The Genealogy of Jesus the Messiah
Abraham [d]was the father of Isaac, Isaac the father of Jacob, and Jacob the father of [e]Judah and his brothers [who became the twelve tribes of Israel]. Judah was the father of Perez and Zerah by Tamar, Perez was the father of Hezron, and Hezron the father of Ram. Ram was the father of Aminadab, Aminadab the father of Nahshon, and Nahshon the father of Salmon. Salmon was the father of Boaz by [f]Rahab, Boaz was the father of Obed by Ruth, and Obed the father of Jesse. Jesse was the father of [g]David the king.
David was the father of Solomon by [h]Bathsheba who had been the wife of Uriah. Solomon was the father of Rehoboam, Rehoboam the father of Abijah, and Abijah the father of Asa. Asa was the father of Jehoshaphat, Jehoshaphat the father of Joram, and Joram the father of Uzziah. Uzziah was the father of Jotham, Jotham the father of Ahaz, and Ahaz the father of Hezekiah. Hezekiah was the father of Manasseh, Manasseh the father of Amon, and Amon the father of Josiah. Josiah became the father of Jeconiah [also called Coniah and Jehoiachin] and his brothers, at the time of the deportation (exile) to Babylon.
After the deportation to Babylon: Jeconiah became the father of Shealtiel, and Shealtiel the father of Zerubbabel. Zerubbabel was the father of Abihud, Abihud the father of Eliakim, and Eliakim the father of Azor. Azor was the father of Zadok, Zadok the father of Achim, and Achim the father of Eliud. Eliud was the father of Eleazar, Eleazar the father of Matthan, and Matthan the father of Jacob. Jacob was the father of Joseph the husband of Mary, by [i]whom Jesus was born, who is called the Messiah (Christ).
So all the generations from Abraham to David are fourteen; from David to the Babylonian deportation (exile), fourteen generations; and from the Babylonian deportation to the Messiah, fourteen generations.
Conception and Birth of Jesus
Now the birth of Jesus Christ was as follows: when His mother Mary had been [j]betrothed to Joseph, before they came together she was found to be with child by [the power of] the Holy Spirit. And Joseph her [promised] husband, being a just and righteous man and not wanting to expose her publicly to shame, planned to send her away and divorce her quietly. But after he had considered this, an angel of the Lord appeared to him in a dream, saying, “Joseph, descendant of David, do not be afraid to take Mary as your wife, for the Child who has been [k]conceived in her is of the Holy Spirit. She will give birth to a Son, and you shall name Him Jesus (The Lord is salvation), for He will [l]save His people from their sins.” All this happened in order to fulfill what the Lord had spoken through the [m]prophet [Isaiah]: “Behold, the [n]virgin shall be with child and give birth to a Son, and they shall call His name Immanuel”—which, when translated, means, “God with us.” Then Joseph awoke from his sleep and did as the angel of the Lord had commanded him, and he took Mary [to his home] as his wife, but he kept her a virgin until she had given birth to a Son [her firstborn child]; and he named Him Jesus (The Lord is salvation).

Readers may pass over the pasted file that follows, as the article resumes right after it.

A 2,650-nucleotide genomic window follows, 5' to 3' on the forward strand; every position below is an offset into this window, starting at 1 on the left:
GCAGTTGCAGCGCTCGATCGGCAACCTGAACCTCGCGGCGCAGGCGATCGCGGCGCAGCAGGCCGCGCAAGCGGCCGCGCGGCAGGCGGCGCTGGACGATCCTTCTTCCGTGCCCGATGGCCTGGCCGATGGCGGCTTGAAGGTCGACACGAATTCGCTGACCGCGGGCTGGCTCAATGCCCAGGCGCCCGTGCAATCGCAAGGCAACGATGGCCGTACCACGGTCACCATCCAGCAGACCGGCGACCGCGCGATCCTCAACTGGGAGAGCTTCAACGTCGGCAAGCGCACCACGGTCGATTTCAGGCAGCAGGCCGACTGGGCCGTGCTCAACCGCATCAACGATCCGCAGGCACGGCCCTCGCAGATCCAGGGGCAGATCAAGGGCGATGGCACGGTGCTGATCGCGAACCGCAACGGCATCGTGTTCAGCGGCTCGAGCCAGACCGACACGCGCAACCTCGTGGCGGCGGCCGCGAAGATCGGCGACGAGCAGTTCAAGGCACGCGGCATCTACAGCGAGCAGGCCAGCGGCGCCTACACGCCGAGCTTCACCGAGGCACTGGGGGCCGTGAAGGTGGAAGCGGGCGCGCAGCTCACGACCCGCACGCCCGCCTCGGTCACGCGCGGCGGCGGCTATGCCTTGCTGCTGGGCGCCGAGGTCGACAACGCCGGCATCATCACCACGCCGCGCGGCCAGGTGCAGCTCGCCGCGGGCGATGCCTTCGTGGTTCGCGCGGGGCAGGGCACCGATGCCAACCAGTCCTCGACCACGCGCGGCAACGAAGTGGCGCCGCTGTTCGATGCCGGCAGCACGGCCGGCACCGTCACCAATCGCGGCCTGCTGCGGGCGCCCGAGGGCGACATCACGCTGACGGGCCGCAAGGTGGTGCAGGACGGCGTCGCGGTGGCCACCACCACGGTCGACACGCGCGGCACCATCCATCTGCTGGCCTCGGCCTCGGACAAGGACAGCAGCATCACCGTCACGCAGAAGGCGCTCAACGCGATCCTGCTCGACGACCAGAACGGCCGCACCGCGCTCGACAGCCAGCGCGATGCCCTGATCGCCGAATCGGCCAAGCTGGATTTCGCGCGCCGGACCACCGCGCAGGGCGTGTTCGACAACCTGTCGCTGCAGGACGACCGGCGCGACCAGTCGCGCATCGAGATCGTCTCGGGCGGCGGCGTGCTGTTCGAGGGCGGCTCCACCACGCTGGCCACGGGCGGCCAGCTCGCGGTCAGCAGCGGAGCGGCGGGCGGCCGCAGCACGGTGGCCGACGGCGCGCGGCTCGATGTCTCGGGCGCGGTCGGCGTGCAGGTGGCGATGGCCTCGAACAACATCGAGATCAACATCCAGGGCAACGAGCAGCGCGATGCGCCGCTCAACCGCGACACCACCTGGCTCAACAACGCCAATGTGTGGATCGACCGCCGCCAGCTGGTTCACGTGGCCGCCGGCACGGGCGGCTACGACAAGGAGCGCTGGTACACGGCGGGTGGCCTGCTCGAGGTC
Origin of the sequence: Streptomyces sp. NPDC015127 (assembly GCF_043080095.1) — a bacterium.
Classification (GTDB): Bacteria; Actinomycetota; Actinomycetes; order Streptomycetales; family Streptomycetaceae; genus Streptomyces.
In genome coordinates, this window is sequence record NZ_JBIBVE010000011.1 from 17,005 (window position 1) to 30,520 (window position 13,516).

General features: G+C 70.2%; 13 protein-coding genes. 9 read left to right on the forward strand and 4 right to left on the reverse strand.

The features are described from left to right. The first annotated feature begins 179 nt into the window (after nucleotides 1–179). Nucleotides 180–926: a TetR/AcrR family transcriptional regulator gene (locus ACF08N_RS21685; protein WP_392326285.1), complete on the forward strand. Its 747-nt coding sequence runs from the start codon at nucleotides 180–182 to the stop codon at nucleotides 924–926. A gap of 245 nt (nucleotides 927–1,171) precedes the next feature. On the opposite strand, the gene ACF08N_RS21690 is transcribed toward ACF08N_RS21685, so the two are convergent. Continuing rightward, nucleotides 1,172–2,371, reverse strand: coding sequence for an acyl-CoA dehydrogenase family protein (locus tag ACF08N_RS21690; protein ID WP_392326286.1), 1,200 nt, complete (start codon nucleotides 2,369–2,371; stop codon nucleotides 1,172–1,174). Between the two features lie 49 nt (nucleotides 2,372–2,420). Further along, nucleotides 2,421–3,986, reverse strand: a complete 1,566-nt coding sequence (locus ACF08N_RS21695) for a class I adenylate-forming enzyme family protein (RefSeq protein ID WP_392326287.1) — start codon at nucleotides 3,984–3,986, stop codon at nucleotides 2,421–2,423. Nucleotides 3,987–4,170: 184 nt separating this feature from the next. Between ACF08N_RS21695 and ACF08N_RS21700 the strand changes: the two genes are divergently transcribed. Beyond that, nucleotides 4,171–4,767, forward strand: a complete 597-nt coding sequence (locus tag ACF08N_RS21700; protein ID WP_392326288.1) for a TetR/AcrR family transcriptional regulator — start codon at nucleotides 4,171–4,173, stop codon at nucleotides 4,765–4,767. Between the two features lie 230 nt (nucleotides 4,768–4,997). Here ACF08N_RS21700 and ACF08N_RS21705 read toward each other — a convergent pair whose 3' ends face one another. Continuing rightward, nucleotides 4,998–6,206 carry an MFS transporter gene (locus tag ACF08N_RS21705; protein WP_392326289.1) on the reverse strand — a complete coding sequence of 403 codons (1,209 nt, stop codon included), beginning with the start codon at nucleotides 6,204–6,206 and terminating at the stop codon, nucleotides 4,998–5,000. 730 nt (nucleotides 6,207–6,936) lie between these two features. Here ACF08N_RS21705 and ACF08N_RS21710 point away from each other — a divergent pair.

- Matthew 1:1 Heb Yeshua (Joshua), meaning The Lord is salvation.
- Matthew 1:1 Gr Christos. Greek for Messiah, which means Anointed One. Throughout his gospel, which is directed primarily to Jewish believers, Matthew uses OT Scripture to emphasize the fact that Jesus is their promised Messiah.
- Matthew 1:1 The shepherd boy who killed the Philistine giant Goliath, and later became king of Israel.
- Matthew 1:2 Lit begot, fathered, from the Greek word gennao, meaning “to father a child” (early modern English beget) and so throughout the genealogy whenever father occurs.
- Matthew 1:2 Gr Judas; names of people in the OT are given in their OT form.
- Matthew 1:5 The woman who assisted the Hebrew spies before the conquest of Jericho (Josh 2:1-21).
- Matthew 1:6 David is the only one addressed as “the king.” The text places an emphasis on David, showing that Jesus is a descendant of David and an heir to the throne of David and the Davidic Covenant.
- Matthew 1:6 Lit her of Uriah.
- Matthew 1:16 The Greek singular feminine pronoun hes, translated “whom,” shows that Jesus was born of Mary alone, without Joseph’s participation; however, Jesus was considered Joseph’s legal son and heir. Accordingly, Matthew’s genealogy confirms Jesus as a legitimate descendant of David.
- Matthew 1:18 The first stage of marriage (called shiddukin in Hebrew) in Jewish tradition and law, usually lasting for a year before the wedding night; unlike an engagement, it was legally binding and required a divorce to nullify it. The woman remained with her parents during the betrothal year and was referred to as a “wife” even though the marriage was not consummated during this period of time (cf Deut 22:23, 24).
- Matthew 1:20 Lit begotten.
- Matthew 1:21 Those who, by personal faith, accept Him as Savior are saved from the penalty of sin and reconciled with the Father.
- Matthew 1:22 The prophets in the Bible always have the ability to foretell the future as revealed to them by God. Scripture provides stringent criteria for testing a prophet’s ability to foretell future events (Deut 18:22).
- Matthew 1:23 “Virgin” (Gr parthenos) clearly confirms that Mary was a virgin when she gave birth to Jesus.